Justice and Justices

March 13, 2014

There is a minor rebellion brewing in the Democratic Party over judges nominated for lifetime appointments to the federal courts. At first glance you would have to scratch your head over the nomination of Michael Boggs, a man with as despicable a history on civil rights as any Jim Crow era politician. This is Obama’s nominee? The constitutional law attorney, an African-American? That’s the best he can do? 

The fact is that he is one of four GOP nominees that Obama has had to accept in order to gain approval of numerous other nominees immorally (if not illegally) being held up by the GOP. It’s a devil’s bargain that should be resisted, even if it does mean that a crisis in the federal system results. Maybe I am becoming a nihilist, but it might be better to have no judges than prejudiced ones. It might be better to let the system break down in crisis than to compromise justice. The legislative branch is all but broken now, and the cancer that is the Tea Party conservative movement is metastasizing into the courts. Maybe it’s time to draw a line, and justice is a good place to start.    


The Times They Are A Changin’

November 5, 2008

Last night was such a beautiful affirmation of our country. Set in Grant Park, the place where, in 1968, the division and injustice of America was underscored, stood a real African-American who had just been elected the 44th President of the United States. Instead of a battle-zone with the lines of police and young people separated by flying rocks, bottles and tear-gas, there was a single, joyous crowd of over 500,000 people of every age, race and culture – a crowd so diverse that it could only happen in America.

Electing Barack Obama hasn’t changed anything (yet), but it has come to symbolize change and the unchangeable, the future and the past. It was a return to the past promise of an ideal of equality but left incomplete – “an uncashed check written in 1776” as Dr. Martin Luther King put it. It was a return to the past and future of promise as Barack Obama became the first to cash that check for all of us.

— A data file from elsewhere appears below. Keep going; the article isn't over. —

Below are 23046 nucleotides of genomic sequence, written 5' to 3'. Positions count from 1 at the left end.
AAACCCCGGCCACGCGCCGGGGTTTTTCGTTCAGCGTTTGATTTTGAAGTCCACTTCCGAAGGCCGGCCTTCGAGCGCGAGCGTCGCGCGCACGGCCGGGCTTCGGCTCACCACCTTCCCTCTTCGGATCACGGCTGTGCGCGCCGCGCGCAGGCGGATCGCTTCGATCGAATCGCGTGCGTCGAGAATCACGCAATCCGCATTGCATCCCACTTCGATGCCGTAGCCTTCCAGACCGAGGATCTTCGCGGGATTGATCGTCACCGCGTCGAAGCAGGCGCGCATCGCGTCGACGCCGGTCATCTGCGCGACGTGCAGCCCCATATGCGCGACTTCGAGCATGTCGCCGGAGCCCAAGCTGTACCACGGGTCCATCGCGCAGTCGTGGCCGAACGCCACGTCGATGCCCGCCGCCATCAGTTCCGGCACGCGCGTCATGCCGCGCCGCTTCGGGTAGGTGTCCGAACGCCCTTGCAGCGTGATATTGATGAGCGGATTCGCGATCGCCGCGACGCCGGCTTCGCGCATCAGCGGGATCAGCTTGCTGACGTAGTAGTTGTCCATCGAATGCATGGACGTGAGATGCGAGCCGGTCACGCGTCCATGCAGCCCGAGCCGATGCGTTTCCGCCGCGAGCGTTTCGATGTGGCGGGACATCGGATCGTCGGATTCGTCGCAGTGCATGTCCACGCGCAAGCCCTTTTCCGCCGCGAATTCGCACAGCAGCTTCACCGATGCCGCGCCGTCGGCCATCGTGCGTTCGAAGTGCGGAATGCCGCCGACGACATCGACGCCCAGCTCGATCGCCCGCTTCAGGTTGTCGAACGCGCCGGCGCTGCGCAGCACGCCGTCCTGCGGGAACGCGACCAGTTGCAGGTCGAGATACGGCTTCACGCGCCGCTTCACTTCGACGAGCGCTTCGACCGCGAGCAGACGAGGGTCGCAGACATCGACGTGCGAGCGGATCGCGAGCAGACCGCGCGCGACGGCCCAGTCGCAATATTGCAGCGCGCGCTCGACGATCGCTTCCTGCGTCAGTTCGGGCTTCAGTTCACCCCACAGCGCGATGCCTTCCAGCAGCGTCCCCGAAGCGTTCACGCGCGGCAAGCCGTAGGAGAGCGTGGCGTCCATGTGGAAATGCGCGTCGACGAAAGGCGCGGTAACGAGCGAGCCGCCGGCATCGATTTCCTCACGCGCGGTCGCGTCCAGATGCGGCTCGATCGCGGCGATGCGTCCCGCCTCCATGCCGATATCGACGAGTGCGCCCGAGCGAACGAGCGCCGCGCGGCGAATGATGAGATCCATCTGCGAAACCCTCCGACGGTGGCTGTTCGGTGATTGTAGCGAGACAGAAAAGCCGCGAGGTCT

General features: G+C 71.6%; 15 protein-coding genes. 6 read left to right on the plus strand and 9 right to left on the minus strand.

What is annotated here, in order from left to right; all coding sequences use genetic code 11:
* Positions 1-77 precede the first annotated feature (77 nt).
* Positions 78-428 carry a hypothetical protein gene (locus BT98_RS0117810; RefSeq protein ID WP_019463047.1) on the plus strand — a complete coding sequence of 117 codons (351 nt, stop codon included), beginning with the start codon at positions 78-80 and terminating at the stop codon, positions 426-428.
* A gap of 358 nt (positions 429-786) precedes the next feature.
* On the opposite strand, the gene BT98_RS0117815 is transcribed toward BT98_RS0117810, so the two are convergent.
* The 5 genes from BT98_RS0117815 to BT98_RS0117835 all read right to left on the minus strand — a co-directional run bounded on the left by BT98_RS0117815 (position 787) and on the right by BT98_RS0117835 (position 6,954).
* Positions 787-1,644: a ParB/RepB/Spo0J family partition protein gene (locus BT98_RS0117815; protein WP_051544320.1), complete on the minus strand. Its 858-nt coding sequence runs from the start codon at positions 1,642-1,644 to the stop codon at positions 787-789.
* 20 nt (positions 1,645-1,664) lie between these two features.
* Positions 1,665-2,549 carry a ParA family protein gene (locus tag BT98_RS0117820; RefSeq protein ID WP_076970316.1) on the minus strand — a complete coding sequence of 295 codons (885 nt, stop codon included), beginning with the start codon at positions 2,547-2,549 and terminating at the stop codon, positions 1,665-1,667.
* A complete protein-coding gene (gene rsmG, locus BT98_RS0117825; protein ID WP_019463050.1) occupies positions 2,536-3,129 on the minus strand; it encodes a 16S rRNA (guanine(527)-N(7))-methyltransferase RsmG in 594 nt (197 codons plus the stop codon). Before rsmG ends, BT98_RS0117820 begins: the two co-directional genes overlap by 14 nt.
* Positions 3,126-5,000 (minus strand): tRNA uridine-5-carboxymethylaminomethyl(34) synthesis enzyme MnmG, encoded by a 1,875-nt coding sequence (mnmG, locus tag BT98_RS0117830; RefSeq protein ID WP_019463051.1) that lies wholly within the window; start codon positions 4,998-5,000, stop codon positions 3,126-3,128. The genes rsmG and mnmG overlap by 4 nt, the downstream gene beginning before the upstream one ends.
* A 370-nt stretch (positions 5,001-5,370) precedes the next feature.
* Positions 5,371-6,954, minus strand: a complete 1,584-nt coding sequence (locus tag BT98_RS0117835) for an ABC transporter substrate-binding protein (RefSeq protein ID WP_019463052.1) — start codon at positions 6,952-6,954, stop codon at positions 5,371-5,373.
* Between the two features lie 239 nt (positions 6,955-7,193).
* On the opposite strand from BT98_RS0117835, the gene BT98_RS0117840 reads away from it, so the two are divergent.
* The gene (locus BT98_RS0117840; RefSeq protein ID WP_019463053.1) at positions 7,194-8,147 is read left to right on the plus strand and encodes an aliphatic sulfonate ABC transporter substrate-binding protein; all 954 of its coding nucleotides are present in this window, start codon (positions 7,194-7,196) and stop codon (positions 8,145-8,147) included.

Last night was a return to the future because it not only re-affirmed national character, it also reaffirmed our future. The election results from last night were a sea change – a total repudiation of the politics of division and the empty promises of conservatives. We return to a government of the people, by the people and for the people. The true character of the American people, which had been obscured by the politics of fear and division, was rejected. Let me give you one example from my own State of Michigan.

Michigan citizens have suffered for years under a Supreme Court considered the worst in the Country. Elected with the massive monies provided secretly by corporations and funneled through the Chamber of Commerce, four judges, led by Chief Justice Clifford Taylor, repeatedly ruled against individuals in favor of their corporate sponsors; overturning jury verdicts, legal precedents and creating new laws [when Federalist judges do this they call it being a “Strict Constructionist”]. For the first time in Michigan history, a Chief Justice of the Supreme Court (The “Sleeping Judge”) has been thrown out of office by the people he had victimized. Like voters in the national election, Michigan voters rejected the politics of fear and division. The new political road is one of unity and hope.